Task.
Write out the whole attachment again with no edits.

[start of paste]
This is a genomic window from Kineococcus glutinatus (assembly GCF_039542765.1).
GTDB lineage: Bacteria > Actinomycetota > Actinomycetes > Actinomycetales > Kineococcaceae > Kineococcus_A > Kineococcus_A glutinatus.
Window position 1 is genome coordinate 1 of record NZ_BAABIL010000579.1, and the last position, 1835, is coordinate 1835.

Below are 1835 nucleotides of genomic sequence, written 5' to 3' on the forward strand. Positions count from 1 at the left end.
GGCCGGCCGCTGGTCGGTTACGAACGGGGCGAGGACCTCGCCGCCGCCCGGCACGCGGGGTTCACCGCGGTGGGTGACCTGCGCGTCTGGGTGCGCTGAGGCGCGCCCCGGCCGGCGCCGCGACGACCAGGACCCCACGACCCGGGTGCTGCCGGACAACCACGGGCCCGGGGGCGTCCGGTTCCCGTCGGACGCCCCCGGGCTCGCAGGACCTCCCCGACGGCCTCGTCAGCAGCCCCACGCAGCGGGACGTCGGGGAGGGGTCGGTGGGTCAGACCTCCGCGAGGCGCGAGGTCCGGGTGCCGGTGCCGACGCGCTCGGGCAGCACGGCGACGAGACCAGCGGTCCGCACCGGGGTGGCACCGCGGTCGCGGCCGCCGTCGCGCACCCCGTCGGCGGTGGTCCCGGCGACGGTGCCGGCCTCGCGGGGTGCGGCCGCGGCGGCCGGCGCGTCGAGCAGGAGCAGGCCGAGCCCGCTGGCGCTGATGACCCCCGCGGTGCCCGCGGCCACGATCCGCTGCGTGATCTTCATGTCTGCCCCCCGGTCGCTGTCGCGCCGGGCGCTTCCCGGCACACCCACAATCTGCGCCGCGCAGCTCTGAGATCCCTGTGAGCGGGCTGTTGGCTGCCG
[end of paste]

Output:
This is a genomic window from Kineococcus glutinatus (assembly GCF_039542765.1).
GTDB lineage: Bacteria > Actinomycetota > Actinomycetes > Actinomycetales > Kineococcaceae > Kineococcus_A > Kineococcus_A glutinatus.
Window position 1 is genome coordinate 1 of record NZ_BAABIL010000579.1, and the last position, 1835, is coordinate 1835.

Below are 1835 nucleotides of genomic sequence, written 5' to 3' on the forward strand. Positions count from 1 at the left end.
GGCCGGCCGCTGGTCGGTTACGAACGGGGCGAGGACCTCGCCGCCGCCCGGCACGCGGGGTTCACCGCGGTGGGTGACCTGCGCGTCTGGGTGCGCTGAGGCGCGCCCCGGCCGGCGCCGCGACGACCAGGACCCCACGACCCGGGTGCTGCCGGACAACCACGGGCCCGGGGGCGTCCGGTTCCCGTCGGACGCCCCCGGGCTCGCAGGACCTCCCCGACGGCCTCGTCAGCAGCCCCACGCAGCGGGACGTCGGGGAGGGGTCGGTGGGTCAGACCTCCGCGAGGCGCGAGGTCCGGGTGCCGGTGCCGACGCGCTCGGGCAGCACGGCGACGAGACCAGCGGTCCGCACCGGGGTGGCACCGCGGTCGCGGCCGCCGTCGCGCACCCCGTCGGCGGTGGTCCCGGCGACGGTGCCGGCCTCGCGGGGTGCGGCCGCGGCGGCCGGCGCGTCGAGCAGGAGCAGGCCGAGCCCGCTGGCGCTGATGACCCCCGCGGTGCCCGCGGCCACGATCCGCTGCGTGATCTTCATGTCTGCCCCCCGGTCGCTGTCGCGCCGGGCGCTTCCCGGCACACCCACAATCTGCGCCGCGCAGCTCTGAGATCCCTGTGAGCGGGCTGTTGGCTGCCG